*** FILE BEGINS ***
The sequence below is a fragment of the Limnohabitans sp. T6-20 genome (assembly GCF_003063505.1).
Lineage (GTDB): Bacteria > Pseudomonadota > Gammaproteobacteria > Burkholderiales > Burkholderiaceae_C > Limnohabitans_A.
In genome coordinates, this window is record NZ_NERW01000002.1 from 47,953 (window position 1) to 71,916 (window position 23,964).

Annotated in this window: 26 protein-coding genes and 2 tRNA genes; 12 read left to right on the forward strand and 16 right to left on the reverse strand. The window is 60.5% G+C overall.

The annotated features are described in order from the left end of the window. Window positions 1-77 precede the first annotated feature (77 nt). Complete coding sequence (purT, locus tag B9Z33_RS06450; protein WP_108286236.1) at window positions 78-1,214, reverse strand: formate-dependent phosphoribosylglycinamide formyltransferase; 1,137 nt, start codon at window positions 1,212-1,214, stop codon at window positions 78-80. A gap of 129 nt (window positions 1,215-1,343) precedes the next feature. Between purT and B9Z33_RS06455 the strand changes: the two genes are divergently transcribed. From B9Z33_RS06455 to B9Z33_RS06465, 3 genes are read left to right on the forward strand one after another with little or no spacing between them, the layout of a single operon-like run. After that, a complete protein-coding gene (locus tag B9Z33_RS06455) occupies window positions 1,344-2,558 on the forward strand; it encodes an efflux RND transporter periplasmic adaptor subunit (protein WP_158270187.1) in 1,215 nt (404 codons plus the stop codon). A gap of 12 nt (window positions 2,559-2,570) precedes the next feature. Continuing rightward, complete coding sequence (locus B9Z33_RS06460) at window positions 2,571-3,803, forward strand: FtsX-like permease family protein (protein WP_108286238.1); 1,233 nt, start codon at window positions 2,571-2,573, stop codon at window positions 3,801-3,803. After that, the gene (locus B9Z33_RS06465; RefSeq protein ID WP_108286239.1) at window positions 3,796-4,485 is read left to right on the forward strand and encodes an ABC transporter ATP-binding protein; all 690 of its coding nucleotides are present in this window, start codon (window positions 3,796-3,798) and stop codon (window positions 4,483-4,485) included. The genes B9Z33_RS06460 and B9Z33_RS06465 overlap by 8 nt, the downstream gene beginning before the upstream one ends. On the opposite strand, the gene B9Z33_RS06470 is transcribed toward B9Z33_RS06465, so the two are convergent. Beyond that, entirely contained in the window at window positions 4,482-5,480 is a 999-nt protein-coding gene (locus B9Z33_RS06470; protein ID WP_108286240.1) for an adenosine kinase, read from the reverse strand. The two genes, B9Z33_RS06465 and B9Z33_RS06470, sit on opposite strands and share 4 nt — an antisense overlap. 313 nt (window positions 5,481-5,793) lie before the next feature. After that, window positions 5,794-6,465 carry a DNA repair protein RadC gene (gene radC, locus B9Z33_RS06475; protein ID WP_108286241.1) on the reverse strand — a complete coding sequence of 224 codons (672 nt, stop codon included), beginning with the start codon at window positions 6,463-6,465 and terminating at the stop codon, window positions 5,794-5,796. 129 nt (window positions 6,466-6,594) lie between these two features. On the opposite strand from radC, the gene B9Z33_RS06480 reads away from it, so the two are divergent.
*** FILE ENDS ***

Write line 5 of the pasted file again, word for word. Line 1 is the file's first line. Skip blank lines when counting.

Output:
The annotated features are described in order from the left end of the window. Window positions 1-77 precede the first annotated feature (77 nt). Complete coding sequence (purT, locus tag B9Z33_RS06450; protein WP_108286236.1) at window positions 78-1,214, reverse strand: formate-dependent phosphoribosylglycinamide formyltransferase; 1,137 nt, start codon at window positions 1,212-1,214, stop codon at window positions 78-80. A gap of 129 nt (window positions 1,215-1,343) precedes the next feature. Between purT and B9Z33_RS06455 the strand changes: the two genes are divergently transcribed. From B9Z33_RS06455 to B9Z33_RS06465, 3 genes are read left to right on the forward strand one after another with little or no spacing between them, the layout of a single operon-like run. After that, a complete protein-coding gene (locus tag B9Z33_RS06455) occupies window positions 1,344-2,558 on the forward strand; it encodes an efflux RND transporter periplasmic adaptor subunit (protein WP_158270187.1) in 1,215 nt (404 codons plus the stop codon). A gap of 12 nt (window positions 2,559-2,570) precedes the next feature. Continuing rightward, complete coding sequence (locus B9Z33_RS06460) at window positions 2,571-3,803, forward strand: FtsX-like permease family protein (protein WP_108286238.1); 1,233 nt, start codon at window positions 2,571-2,573, stop codon at window positions 3,801-3,803. After that, the gene (locus B9Z33_RS06465; RefSeq protein ID WP_108286239.1) at window positions 3,796-4,485 is read left to right on the forward strand and encodes an ABC transporter ATP-binding protein; all 690 of its coding nucleotides are present in this window, start codon (window positions 3,796-3,798) and stop codon (window positions 4,483-4,485) included. The genes B9Z33_RS06460 and B9Z33_RS06465 overlap by 8 nt, the downstream gene beginning before the upstream one ends. On the opposite strand, the gene B9Z33_RS06470 is transcribed toward B9Z33_RS06465, so the two are convergent. Beyond that, entirely contained in the window at window positions 4,482-5,480 is a 999-nt protein-coding gene (locus B9Z33_RS06470; protein ID WP_108286240.1) for an adenosine kinase, read from the reverse strand. The two genes, B9Z33_RS06465 and B9Z33_RS06470, sit on opposite strands and share 4 nt — an antisense overlap. 313 nt (window positions 5,481-5,793) lie before the next feature. After that, window positions 5,794-6,465 carry a DNA repair protein RadC gene (gene radC, locus B9Z33_RS06475; protein ID WP_108286241.1) on the reverse strand — a complete coding sequence of 224 codons (672 nt, stop codon included), beginning with the start codon at window positions 6,463-6,465 and terminating at the stop codon, window positions 5,794-5,796. 129 nt (window positions 6,466-6,594) lie between these two features. On the opposite strand from radC, the gene B9Z33_RS06480 reads away from it, so the two are divergent.